Mourning the loss of a dear friend

Over the years, many dogs have lived on Fowler Farm. A dog has to have many special qualities to be a successful farm dog. He must bark when people come, just to notify you, but must stop barking after you greet them.

He must not chase the horses, but maintain a vigilant watch over them. He must keep an eye on things and supervise the other dogs. But most of all, he must take an active interest in every part of the farm and the people who live there.

Red Dog Fowler was such a dog. He was special. A pit-boxer mix, he had been abandoned at one time in his early years but found a home on Fowler Farm when he was believed to be about three years old.

He was smart, loyal, affectionate and tolerant of others. He loved to ride in the truck with Fowler, and when spring came he followed the tractor in the field and walked the length of every row that was ploughed. He was obedient and obeyed a variety of commands. He seemed to understand every word Fowler said and was bent on pleasing him.

In winter, he enjoyed lying in front of the wood stove in the tractor shed shop and would only get up when Fowler moved from one location to another.

And he was a valiant groundhog killer who kept the farm free of all groundhogs, enemies of all growing things.

On summer evenings, when the work was done, Red Dog enjoyed the front porch with us. He liked to stretch out in the porch swing and put his head in your lap. Although he was a big dog, he liked to cuddle and was able to jump up into the swing or the back of the truck even this year, his 14th.

We clocked him running 35 mph, and when we walked the trail through the woods he loved to go with us. If he smelled a deer he’d be off so quickly he’d be a blur through the trees, but would always return, panting with tail wagging eager to share his adventure.

On a recent Monday morning, we noticed Red Dog wasn’t himself. He didn’t get up to patrol the yard and collapsed that evening next to the gardenia bush when coming back from the tractor shed in the rain.

Fowler carried him up to the front porch and put him into his bed. He curled up, and Sebastian, our rat terrier, got into bed and lay on top of him. Fowler covered them with the horse blanket, and Tuesday morning we took Red Dog to the vet.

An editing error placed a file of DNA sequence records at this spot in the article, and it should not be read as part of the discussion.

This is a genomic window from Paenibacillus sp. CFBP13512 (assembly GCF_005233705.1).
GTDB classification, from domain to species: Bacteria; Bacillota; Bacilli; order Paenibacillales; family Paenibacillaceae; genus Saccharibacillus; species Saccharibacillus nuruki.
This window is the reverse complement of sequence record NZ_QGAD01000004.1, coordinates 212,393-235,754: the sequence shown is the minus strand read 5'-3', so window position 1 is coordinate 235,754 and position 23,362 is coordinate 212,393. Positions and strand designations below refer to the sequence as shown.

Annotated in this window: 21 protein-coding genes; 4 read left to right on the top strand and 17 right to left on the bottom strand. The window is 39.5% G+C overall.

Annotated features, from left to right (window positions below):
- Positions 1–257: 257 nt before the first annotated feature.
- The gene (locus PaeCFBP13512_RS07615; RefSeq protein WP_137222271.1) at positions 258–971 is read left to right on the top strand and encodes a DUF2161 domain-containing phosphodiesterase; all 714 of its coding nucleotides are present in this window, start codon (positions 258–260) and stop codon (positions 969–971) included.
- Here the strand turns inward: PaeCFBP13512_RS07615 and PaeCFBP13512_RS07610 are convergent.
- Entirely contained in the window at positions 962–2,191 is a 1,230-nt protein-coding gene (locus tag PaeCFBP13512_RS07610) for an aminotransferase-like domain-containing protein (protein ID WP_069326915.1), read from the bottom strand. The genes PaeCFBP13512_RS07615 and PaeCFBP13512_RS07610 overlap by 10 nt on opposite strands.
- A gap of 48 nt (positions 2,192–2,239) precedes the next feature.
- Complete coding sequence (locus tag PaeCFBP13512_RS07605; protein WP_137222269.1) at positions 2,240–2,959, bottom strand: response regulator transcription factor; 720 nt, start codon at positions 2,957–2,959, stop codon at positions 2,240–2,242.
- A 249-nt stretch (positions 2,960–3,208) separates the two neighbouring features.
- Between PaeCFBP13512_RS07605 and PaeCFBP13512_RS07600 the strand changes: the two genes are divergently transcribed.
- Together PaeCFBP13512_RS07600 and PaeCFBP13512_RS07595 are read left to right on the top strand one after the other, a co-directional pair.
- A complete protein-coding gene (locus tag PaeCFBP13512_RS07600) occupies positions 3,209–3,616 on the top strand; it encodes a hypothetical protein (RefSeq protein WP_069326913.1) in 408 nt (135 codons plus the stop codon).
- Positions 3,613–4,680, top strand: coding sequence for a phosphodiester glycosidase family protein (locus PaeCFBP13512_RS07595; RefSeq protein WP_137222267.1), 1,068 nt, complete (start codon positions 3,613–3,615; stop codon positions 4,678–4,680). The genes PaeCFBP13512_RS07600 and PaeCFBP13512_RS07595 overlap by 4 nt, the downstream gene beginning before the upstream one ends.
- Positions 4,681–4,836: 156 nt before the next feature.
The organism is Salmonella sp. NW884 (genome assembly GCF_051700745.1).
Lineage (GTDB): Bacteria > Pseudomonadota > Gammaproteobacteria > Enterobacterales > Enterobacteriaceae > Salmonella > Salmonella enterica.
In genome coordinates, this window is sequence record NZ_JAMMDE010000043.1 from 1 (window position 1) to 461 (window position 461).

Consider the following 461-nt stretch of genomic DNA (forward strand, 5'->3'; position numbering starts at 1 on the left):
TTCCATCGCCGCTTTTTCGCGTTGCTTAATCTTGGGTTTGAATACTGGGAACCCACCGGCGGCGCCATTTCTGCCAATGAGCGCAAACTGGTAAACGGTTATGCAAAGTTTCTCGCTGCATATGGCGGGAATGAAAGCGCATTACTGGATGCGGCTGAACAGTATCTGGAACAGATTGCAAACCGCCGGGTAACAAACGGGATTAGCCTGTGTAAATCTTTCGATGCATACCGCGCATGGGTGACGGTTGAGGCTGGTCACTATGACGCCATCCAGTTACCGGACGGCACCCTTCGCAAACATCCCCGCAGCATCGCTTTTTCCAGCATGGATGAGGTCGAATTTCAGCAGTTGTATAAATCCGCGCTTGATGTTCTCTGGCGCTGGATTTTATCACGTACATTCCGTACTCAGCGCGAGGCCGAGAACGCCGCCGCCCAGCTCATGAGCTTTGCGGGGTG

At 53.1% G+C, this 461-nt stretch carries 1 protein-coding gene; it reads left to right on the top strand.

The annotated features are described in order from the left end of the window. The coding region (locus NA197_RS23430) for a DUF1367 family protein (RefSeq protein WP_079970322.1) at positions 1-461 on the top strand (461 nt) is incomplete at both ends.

He was diagnosed with pancreatitis, and they kept him until Thursday afternoon. He seemed to be much improved. His tests results were promising, and he was taking his antibiotic and didn’t dislike his special food.

When we brought him home, he jumped from the truck and greeted the other dogs, tail wagging.

He and Sebastian slept together on the front porch as usual, and Friday morning he resumed his normal routine. Friday afternoon, Fowler had to run to Greenville, and I to Anderson.

When Fowler got home around 3 o’clock, he couldn’t find Red Dog. I called from Anderson to check, and Fowler had been looking for him fruitlessly.

Our daughter called me when I was driving home from Anderson and said, “Mama, where are you? You need to get home.” She said her daddy had found Red Dog in the storage building. Fowler had been calling him, and he heard him scratch to let him know he was inside.

He was still alive when Fowler got there and lifted his head to greet him, but was too weak to get up. Fowler sat with him in the storage building, Red Dog’s head in his lap, and was with him for the last half-hour of his life. That precious half-hour gave him time to say goodbye to one of the best friends he’s ever had. Red Dog’s beautiful amber eyes grew dim as the light left them.

It was a peaceful death, just three deep breaths and he was gone, his great loving heart stopped.

We buried him next to the hay barn where he spent so many happy productive hours, and where he killed his first groundhog. He lies next to Molly Mule. The sun shines there in the morning.

I like to think of him lying in the sun while Fowler loads hay into the barn and following the tractor back to the tractor shed at day’s end.

Goodbye, Red Dog. It was a privilege to know you.